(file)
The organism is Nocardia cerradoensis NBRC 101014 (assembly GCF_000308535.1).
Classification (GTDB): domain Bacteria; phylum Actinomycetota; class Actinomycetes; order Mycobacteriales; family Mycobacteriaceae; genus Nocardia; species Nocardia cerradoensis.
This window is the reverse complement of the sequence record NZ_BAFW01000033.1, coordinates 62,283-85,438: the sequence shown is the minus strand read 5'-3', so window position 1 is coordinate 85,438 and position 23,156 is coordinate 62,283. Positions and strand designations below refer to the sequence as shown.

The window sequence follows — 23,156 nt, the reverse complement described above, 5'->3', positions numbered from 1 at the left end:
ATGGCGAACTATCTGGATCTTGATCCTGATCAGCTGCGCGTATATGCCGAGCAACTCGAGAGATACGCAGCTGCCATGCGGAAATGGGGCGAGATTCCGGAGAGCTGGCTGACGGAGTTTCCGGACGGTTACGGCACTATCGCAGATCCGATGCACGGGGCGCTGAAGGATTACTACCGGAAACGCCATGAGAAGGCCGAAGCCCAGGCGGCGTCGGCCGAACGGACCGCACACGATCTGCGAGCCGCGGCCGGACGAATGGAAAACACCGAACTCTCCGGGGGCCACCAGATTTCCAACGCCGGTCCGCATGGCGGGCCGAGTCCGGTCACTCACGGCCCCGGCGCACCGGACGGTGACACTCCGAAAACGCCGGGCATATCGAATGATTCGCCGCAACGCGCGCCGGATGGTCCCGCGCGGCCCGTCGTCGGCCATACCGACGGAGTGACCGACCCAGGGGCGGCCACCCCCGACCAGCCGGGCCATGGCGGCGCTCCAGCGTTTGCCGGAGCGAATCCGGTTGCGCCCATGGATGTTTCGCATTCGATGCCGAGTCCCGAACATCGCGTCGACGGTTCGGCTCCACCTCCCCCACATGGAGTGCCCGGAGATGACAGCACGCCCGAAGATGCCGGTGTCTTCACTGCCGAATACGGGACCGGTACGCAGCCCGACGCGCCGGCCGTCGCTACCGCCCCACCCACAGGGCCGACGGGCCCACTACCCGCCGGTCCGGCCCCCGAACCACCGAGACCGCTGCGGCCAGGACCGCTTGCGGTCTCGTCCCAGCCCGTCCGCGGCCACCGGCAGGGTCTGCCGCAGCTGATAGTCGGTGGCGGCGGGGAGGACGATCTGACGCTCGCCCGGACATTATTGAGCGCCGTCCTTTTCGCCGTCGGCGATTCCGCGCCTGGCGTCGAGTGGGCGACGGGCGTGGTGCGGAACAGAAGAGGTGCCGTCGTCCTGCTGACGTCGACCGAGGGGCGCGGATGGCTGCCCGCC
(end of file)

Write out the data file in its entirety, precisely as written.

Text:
The organism is Nocardia cerradoensis NBRC 101014 (assembly GCF_000308535.1).
Classification (GTDB): domain Bacteria; phylum Actinomycetota; class Actinomycetes; order Mycobacteriales; family Mycobacteriaceae; genus Nocardia; species Nocardia cerradoensis.
This window is the reverse complement of the sequence record NZ_BAFW01000033.1, coordinates 62,283-85,438: the sequence shown is the minus strand read 5'-3', so window position 1 is coordinate 85,438 and position 23,156 is coordinate 62,283. Positions and strand designations below refer to the sequence as shown.

The window sequence follows — 23,156 nt, the reverse complement described above, 5'->3', positions numbered from 1 at the left end:
ATGGCGAACTATCTGGATCTTGATCCTGATCAGCTGCGCGTATATGCCGAGCAACTCGAGAGATACGCAGCTGCCATGCGGAAATGGGGCGAGATTCCGGAGAGCTGGCTGACGGAGTTTCCGGACGGTTACGGCACTATCGCAGATCCGATGCACGGGGCGCTGAAGGATTACTACCGGAAACGCCATGAGAAGGCCGAAGCCCAGGCGGCGTCGGCCGAACGGACCGCACACGATCTGCGAGCCGCGGCCGGACGAATGGAAAACACCGAACTCTCCGGGGGCCACCAGATTTCCAACGCCGGTCCGCATGGCGGGCCGAGTCCGGTCACTCACGGCCCCGGCGCACCGGACGGTGACACTCCGAAAACGCCGGGCATATCGAATGATTCGCCGCAACGCGCGCCGGATGGTCCCGCGCGGCCCGTCGTCGGCCATACCGACGGAGTGACCGACCCAGGGGCGGCCACCCCCGACCAGCCGGGCCATGGCGGCGCTCCAGCGTTTGCCGGAGCGAATCCGGTTGCGCCCATGGATGTTTCGCATTCGATGCCGAGTCCCGAACATCGCGTCGACGGTTCGGCTCCACCTCCCCCACATGGAGTGCCCGGAGATGACAGCACGCCCGAAGATGCCGGTGTCTTCACTGCCGAATACGGGACCGGTACGCAGCCCGACGCGCCGGCCGTCGCTACCGCCCCACCCACAGGGCCGACGGGCCCACTACCCGCCGGTCCGGCCCCCGAACCACCGAGACCGCTGCGGCCAGGACCGCTTGCGGTCTCGTCCCAGCCCGTCCGCGGCCACCGGCAGGGTCTGCCGCAGCTGATAGTCGGTGGCGGCGGGGAGGACGATCTGACGCTCGCCCGGACATTATTGAGCGCCGTCCTTTTCGCCGTCGGCGATTCCGCGCCTGGCGTCGAGTGGGCGACGGGCGTGGTGCGGAACAGAAGAGGTGCCGTCGTCCTGCTGACGTCGACCGAGGGGCGCGGATGGCTGCCCGCC